All of the mainshaft's parts attached with phillips head screws seemed to be snug, but the socket head bolts holding the flybar arms were loose. The socket head bolt and nut holding the main rotor housing to the mainshaft was snug, but there was no threadlocker used. Per the manual, I used a bit of blue threadlocking compound to secure them. That machined main rotor housing showed its low-cost roots with a lot of visible swirling and a slightly pitted edge, although the silk-screened "HK 450TT Pro" logo looked nice and straight.
Speaking of the flybar arms, it's necessary to loosen the grub screws which normally secure the flybar in order to remove a couple of machine screws. The screws were installed at the factory in lieu of the flybar to help keep the assembly together. The flybar itself was nice and straight if somewhat of a snug fit, but it's quite a bit shorter than the Align part. The manual recommends a spread of 75mm between the inside tips of the flybar paddles and the rotor head, but the shaft itself only extended about 75mm to each side.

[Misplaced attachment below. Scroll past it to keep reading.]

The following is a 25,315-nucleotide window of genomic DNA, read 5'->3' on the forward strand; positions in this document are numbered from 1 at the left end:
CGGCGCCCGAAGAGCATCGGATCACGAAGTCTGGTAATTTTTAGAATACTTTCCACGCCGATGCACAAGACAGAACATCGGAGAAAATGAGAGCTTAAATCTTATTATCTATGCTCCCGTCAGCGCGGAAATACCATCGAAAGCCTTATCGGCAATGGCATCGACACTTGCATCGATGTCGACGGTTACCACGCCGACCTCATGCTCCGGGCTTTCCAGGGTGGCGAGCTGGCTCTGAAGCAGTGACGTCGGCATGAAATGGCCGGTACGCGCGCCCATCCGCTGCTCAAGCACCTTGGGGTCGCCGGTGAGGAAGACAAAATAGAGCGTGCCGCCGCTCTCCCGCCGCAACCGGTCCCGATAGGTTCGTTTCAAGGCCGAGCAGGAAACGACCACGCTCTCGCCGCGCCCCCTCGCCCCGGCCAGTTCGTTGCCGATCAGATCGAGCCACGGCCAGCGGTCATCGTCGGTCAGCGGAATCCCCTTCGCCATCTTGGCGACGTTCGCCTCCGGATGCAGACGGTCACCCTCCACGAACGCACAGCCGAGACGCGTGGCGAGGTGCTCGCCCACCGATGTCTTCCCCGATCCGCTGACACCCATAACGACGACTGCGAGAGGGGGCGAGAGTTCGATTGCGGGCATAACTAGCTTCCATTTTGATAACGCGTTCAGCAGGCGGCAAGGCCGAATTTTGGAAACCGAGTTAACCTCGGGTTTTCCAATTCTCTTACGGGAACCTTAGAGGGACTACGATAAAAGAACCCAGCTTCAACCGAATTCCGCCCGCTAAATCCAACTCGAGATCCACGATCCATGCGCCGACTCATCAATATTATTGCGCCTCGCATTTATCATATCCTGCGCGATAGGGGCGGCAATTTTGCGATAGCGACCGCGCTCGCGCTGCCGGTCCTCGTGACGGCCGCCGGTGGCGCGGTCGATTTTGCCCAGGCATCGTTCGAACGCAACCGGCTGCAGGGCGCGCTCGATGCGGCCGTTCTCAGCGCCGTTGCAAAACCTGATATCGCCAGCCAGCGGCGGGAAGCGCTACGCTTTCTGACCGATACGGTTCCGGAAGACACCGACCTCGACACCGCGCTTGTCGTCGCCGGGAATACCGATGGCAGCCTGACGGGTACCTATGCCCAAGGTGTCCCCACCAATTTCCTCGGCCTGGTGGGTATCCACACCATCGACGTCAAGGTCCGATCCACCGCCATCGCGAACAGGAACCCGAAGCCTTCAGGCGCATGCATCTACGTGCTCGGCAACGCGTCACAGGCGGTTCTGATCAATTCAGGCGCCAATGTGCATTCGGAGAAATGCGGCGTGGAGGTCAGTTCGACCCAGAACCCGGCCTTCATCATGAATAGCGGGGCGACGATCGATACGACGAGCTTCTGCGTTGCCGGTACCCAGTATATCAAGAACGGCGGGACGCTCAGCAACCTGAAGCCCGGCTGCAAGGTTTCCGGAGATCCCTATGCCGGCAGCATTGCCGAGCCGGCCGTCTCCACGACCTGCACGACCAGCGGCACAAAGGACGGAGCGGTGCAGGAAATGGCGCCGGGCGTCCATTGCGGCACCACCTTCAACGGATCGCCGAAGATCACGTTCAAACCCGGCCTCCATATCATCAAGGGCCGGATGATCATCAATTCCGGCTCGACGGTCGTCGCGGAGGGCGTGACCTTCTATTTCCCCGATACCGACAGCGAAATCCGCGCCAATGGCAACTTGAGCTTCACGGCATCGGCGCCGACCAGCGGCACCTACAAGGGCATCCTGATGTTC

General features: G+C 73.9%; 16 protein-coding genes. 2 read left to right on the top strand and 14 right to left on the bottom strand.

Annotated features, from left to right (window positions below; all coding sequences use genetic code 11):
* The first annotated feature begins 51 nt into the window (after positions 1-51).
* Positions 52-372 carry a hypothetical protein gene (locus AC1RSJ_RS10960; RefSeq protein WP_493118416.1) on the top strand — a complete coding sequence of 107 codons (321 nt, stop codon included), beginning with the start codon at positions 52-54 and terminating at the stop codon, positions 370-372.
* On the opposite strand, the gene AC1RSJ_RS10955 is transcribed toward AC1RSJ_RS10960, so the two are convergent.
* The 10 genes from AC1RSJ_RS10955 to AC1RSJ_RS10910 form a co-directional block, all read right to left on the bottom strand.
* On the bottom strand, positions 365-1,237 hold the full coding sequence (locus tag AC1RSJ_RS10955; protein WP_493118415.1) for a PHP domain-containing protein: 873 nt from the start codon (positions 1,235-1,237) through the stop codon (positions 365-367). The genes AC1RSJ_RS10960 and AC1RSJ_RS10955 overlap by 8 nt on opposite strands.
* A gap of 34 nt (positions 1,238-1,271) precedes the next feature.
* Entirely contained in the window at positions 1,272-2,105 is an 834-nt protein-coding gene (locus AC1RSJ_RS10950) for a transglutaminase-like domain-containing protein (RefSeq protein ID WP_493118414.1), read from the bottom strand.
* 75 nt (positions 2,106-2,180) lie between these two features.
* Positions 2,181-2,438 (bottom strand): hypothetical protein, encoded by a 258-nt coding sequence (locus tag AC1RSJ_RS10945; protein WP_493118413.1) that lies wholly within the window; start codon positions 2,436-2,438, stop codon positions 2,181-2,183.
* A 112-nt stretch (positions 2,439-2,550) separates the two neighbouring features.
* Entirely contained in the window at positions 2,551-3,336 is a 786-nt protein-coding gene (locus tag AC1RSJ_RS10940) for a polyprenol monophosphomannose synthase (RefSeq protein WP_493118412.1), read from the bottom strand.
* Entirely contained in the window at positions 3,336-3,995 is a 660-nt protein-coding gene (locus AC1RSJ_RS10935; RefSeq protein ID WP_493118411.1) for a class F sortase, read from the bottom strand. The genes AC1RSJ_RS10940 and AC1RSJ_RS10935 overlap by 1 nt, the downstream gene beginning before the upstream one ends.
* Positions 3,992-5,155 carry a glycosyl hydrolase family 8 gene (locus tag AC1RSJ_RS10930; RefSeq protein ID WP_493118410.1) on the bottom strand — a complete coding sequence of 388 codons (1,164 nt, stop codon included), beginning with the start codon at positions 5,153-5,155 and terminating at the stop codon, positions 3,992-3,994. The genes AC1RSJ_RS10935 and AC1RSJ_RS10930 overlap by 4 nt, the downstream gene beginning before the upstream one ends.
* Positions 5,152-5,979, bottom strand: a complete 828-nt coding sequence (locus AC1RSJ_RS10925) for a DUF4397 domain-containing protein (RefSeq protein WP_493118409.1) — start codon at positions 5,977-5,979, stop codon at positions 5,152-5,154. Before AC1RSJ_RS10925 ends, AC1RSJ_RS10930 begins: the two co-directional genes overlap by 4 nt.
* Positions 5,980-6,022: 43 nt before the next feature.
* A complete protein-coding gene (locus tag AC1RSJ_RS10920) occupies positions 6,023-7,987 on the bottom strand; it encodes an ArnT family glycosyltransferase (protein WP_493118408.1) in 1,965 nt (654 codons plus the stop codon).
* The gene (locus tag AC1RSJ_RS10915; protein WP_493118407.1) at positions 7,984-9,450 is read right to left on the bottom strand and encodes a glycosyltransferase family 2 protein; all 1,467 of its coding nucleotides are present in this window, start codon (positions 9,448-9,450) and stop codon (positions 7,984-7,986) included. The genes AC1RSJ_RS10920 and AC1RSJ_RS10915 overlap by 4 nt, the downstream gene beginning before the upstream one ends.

Unlike the Align's carbon fiber paddles, the 450TT Pro makes use of composite paddles which are held in place by a combination of the threaded flybar and metal sleeves with grub screws on either end. They also needed trimming to remove a bit of molding flash. It was of course impossible to get the 75mm spread recommended in the manual; the best I could do was 65mm. If I were to upgrade some of the supplied parts with Align parts down the line, this might be a good place to start.
With that, the main rotor is ready to go.
Not much to report here other than the fact it's preassembled and in good alignment; the main rotor shaft slid into place without binding and the bearings operated smoothly. The carbon fiber side plates don't quite match up color-wise to each other since the sheet both were cut out of was slightly glossier on one side than the other. The edges are a bit rough as well but easily smoothed with some fine sandpaper.